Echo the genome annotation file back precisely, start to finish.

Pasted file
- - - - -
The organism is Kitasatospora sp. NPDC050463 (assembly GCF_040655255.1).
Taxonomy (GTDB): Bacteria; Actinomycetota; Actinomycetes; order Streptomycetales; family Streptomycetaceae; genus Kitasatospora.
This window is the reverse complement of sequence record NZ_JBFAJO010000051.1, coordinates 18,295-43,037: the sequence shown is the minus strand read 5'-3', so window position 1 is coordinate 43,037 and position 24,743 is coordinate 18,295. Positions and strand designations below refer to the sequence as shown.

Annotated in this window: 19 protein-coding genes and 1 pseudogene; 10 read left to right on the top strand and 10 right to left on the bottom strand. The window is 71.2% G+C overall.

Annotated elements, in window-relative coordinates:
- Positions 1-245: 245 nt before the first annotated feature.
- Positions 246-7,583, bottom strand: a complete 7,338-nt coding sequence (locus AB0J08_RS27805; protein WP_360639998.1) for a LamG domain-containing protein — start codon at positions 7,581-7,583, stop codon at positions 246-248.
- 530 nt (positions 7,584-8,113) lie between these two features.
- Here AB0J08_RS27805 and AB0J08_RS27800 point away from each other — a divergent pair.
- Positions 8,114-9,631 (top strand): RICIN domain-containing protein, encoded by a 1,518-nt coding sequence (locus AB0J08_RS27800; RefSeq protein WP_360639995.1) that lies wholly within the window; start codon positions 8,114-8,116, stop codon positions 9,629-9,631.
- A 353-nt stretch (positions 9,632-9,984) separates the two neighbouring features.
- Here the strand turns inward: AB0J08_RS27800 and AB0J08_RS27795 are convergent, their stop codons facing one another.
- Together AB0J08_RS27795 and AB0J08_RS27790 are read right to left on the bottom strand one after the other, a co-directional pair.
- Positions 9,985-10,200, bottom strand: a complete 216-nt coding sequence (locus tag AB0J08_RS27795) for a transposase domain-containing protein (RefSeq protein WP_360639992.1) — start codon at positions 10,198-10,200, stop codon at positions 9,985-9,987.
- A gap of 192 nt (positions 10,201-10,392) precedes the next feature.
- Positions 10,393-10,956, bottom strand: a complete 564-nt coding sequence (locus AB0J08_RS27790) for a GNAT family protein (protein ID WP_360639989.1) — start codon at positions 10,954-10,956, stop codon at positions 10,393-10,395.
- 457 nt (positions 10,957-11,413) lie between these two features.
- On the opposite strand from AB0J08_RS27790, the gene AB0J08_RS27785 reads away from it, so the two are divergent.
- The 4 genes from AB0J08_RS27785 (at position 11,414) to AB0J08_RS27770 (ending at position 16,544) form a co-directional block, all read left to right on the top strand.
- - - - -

The organism is Kitasatospora sp. NPDC050463 (assembly GCF_040655255.1).
Taxonomy (GTDB): Bacteria; Actinomycetota; Actinomycetes; order Streptomycetales; family Streptomycetaceae; genus Kitasatospora.
This window is the reverse complement of sequence record NZ_JBFAJO010000051.1, coordinates 18,295-43,037: the sequence shown is the minus strand read 5'-3', so window position 1 is coordinate 43,037 and position 24,743 is coordinate 18,295. Positions and strand designations below refer to the sequence as shown.

Annotated in this window: 19 protein-coding genes and 1 pseudogene; 10 read left to right on the top strand and 10 right to left on the bottom strand. The window is 71.2% G+C overall.

Annotated elements, in window-relative coordinates:
- Positions 1-245: 245 nt before the first annotated feature.
- Positions 246-7,583, bottom strand: a complete 7,338-nt coding sequence (locus AB0J08_RS27805; protein WP_360639998.1) for a LamG domain-containing protein — start codon at positions 7,581-7,583, stop codon at positions 246-248.
- 530 nt (positions 7,584-8,113) lie between these two features.
- Here AB0J08_RS27805 and AB0J08_RS27800 point away from each other — a divergent pair.
- Positions 8,114-9,631 (top strand): RICIN domain-containing protein, encoded by a 1,518-nt coding sequence (locus AB0J08_RS27800; RefSeq protein WP_360639995.1) that lies wholly within the window; start codon positions 8,114-8,116, stop codon positions 9,629-9,631.
- A 353-nt stretch (positions 9,632-9,984) separates the two neighbouring features.
- Here the strand turns inward: AB0J08_RS27800 and AB0J08_RS27795 are convergent, their stop codons facing one another.
- Together AB0J08_RS27795 and AB0J08_RS27790 are read right to left on the bottom strand one after the other, a co-directional pair.
- Positions 9,985-10,200, bottom strand: a complete 216-nt coding sequence (locus tag AB0J08_RS27795) for a transposase domain-containing protein (RefSeq protein WP_360639992.1) — start codon at positions 10,198-10,200, stop codon at positions 9,985-9,987.
- A gap of 192 nt (positions 10,201-10,392) precedes the next feature.
- Positions 10,393-10,956, bottom strand: a complete 564-nt coding sequence (locus AB0J08_RS27790) for a GNAT family protein (protein ID WP_360639989.1) — start codon at positions 10,954-10,956, stop codon at positions 10,393-10,395.
- 457 nt (positions 10,957-11,413) lie between these two features.
- On the opposite strand from AB0J08_RS27790, the gene AB0J08_RS27785 reads away from it, so the two are divergent.
- The 4 genes from AB0J08_RS27785 (at position 11,414) to AB0J08_RS27770 (ending at position 16,544) form a co-directional block, all read left to right on the top strand.